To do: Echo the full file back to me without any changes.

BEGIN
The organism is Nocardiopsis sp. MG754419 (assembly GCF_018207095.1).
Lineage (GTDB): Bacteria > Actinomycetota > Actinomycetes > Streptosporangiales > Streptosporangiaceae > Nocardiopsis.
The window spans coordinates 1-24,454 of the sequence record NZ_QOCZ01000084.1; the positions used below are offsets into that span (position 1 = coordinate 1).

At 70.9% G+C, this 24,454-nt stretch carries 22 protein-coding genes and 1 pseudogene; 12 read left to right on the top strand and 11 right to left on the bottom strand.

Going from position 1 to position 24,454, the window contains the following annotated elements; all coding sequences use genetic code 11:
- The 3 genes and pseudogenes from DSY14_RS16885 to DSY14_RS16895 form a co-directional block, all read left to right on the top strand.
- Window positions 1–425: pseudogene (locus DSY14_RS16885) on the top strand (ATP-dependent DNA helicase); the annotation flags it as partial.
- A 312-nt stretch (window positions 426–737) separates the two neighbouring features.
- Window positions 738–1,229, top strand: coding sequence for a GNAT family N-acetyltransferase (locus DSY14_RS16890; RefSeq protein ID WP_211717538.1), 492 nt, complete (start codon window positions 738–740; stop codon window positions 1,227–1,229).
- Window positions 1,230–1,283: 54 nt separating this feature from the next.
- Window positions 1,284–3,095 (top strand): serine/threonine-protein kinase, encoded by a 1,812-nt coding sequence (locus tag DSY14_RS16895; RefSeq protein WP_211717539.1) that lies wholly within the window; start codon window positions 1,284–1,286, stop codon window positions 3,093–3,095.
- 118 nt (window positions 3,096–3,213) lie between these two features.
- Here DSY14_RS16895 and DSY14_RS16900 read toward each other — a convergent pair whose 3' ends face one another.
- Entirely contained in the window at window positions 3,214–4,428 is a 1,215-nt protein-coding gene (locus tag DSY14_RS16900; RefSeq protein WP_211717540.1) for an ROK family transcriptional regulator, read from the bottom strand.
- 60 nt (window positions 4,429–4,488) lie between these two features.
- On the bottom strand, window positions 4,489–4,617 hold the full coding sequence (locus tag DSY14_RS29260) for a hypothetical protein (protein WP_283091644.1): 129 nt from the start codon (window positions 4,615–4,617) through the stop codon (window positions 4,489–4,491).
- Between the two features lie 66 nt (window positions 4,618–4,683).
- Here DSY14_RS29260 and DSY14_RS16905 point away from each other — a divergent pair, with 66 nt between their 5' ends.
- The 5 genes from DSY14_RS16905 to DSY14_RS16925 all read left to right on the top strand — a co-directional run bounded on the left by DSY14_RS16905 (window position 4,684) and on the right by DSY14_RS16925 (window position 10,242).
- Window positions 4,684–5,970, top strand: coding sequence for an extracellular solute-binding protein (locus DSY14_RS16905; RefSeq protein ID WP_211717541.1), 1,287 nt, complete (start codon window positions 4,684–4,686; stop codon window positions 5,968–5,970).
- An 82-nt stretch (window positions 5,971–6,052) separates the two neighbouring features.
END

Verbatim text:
The organism is Nocardiopsis sp. MG754419 (assembly GCF_018207095.1).
Lineage (GTDB): Bacteria > Actinomycetota > Actinomycetes > Streptosporangiales > Streptosporangiaceae > Nocardiopsis.
The window spans coordinates 1-24,454 of the sequence record NZ_QOCZ01000084.1; the positions used below are offsets into that span (position 1 = coordinate 1).

At 70.9% G+C, this 24,454-nt stretch carries 22 protein-coding genes and 1 pseudogene; 12 read left to right on the top strand and 11 right to left on the bottom strand.

Going from position 1 to position 24,454, the window contains the following annotated elements; all coding sequences use genetic code 11:
- The 3 genes and pseudogenes from DSY14_RS16885 to DSY14_RS16895 form a co-directional block, all read left to right on the top strand.
- Window positions 1–425: pseudogene (locus DSY14_RS16885) on the top strand (ATP-dependent DNA helicase); the annotation flags it as partial.
- A 312-nt stretch (window positions 426–737) separates the two neighbouring features.
- Window positions 738–1,229, top strand: coding sequence for a GNAT family N-acetyltransferase (locus DSY14_RS16890; RefSeq protein ID WP_211717538.1), 492 nt, complete (start codon window positions 738–740; stop codon window positions 1,227–1,229).
- Window positions 1,230–1,283: 54 nt separating this feature from the next.
- Window positions 1,284–3,095 (top strand): serine/threonine-protein kinase, encoded by a 1,812-nt coding sequence (locus tag DSY14_RS16895; RefSeq protein WP_211717539.1) that lies wholly within the window; start codon window positions 1,284–1,286, stop codon window positions 3,093–3,095.
- 118 nt (window positions 3,096–3,213) lie between these two features.
- Here DSY14_RS16895 and DSY14_RS16900 read toward each other — a convergent pair whose 3' ends face one another.
- Entirely contained in the window at window positions 3,214–4,428 is a 1,215-nt protein-coding gene (locus tag DSY14_RS16900; RefSeq protein WP_211717540.1) for an ROK family transcriptional regulator, read from the bottom strand.
- 60 nt (window positions 4,429–4,488) lie between these two features.
- On the bottom strand, window positions 4,489–4,617 hold the full coding sequence (locus tag DSY14_RS29260) for a hypothetical protein (protein WP_283091644.1): 129 nt from the start codon (window positions 4,615–4,617) through the stop codon (window positions 4,489–4,491).
- Between the two features lie 66 nt (window positions 4,618–4,683).
- Here DSY14_RS29260 and DSY14_RS16905 point away from each other — a divergent pair, with 66 nt between their 5' ends.
- The 5 genes from DSY14_RS16905 to DSY14_RS16925 all read left to right on the top strand — a co-directional run bounded on the left by DSY14_RS16905 (window position 4,684) and on the right by DSY14_RS16925 (window position 10,242).
- Window positions 4,684–5,970, top strand: coding sequence for an extracellular solute-binding protein (locus DSY14_RS16905; RefSeq protein ID WP_211717541.1), 1,287 nt, complete (start codon window positions 4,684–4,686; stop codon window positions 5,968–5,970).
- An 82-nt stretch (window positions 5,971–6,052) separates the two neighbouring features.